Lack of Progress
Re “Talking Poverty” (2/3, Current Comment): I concede that the “war on poverty” resulted in programs that made poor Americans slightly more comfortable. They can get food stamps, medical care and a monthly check to keep their heads just above water. But that is all that we continue to accomplish today. I am not satisfied with the total lack of progress. In 50 years since the war was declared, poverty should at least be a transient state as opposed to a chronic one.
Like all wars, the war on poverty can only be won in the trenches. Small, private nonprofit agencies need resources and oversight, but they also need flexibility. The current big government, top-down approach stifles creativity. To win this war, agencies need to be small, creative and allowed a great deal of flexibility, as long as they are achieving results.
Re “Talking Poverty” (2/3, Current Comment): I find it puzzling that the editors can assert that they are puzzled that the worthiness of President Johnson’s “war on poverty” is being debated.
The data, depending on how one interprets it, does not axiomatically demonstrate that this war has been either helpful or beneficial to the sick, elderly or poor. Further, how does anyone know they would be many more (or fewer) in number without this war? After all, not one shred of data was provided or even a reasoned proposition argued.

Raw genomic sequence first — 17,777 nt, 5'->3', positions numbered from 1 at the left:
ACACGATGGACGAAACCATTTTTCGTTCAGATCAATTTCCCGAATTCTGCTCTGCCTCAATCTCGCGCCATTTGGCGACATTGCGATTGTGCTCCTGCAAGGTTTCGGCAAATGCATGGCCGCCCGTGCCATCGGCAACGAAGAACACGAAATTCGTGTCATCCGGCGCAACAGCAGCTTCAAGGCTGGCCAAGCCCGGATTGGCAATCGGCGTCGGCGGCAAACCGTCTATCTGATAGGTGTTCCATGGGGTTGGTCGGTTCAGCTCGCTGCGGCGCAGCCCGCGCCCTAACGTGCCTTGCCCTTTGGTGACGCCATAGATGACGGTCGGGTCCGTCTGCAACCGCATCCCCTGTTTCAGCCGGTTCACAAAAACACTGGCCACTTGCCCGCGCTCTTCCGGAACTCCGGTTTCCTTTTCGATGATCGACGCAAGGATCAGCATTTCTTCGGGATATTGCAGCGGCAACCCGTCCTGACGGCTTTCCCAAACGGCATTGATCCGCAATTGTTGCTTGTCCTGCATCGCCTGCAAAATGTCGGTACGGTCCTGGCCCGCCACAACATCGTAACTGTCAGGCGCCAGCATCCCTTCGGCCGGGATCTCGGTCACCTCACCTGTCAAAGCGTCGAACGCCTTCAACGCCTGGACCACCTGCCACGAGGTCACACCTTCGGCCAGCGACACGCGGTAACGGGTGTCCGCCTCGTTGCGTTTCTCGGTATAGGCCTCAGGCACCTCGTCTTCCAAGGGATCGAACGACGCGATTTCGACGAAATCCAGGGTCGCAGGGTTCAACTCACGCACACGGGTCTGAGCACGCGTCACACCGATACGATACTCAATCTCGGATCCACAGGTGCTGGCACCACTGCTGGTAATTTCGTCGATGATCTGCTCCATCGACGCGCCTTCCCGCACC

Instead, this is a case of “Don’t confuse me with facts. I have already made up my mind.” I’d expect much more from the Jesuit tradition.
Totality of the Marriage
Re “Life Lessons,” by James F. Keenan, S.J. (2/3): “Humanae Vitae” reaffirmed the traditional teaching of the church that bans the use of contraceptives in marriage. It seems to me, however, that the encyclical interpreted Scripture and natural law so narrowly that a commitment to a loving marriage is defined solely by each unimpaired sexual act.
Each sexual act is not isolated, but finds its validity within the context of a couple’s lifelong commitment to marriage. In that sense, the whole is greater than the parts. A couple is open to procreation within the totality of their marriage, although each sexual act isn’t necessarily open to having a child.
Responsible parenthood involves more than bringing children into the world. For example, how will parents care for their children, given the parents’ health or economic condition? And, paraphrasing Pope Francis, “who is the church to judge” whether a marriage is holy or selfish?
Extend the Logic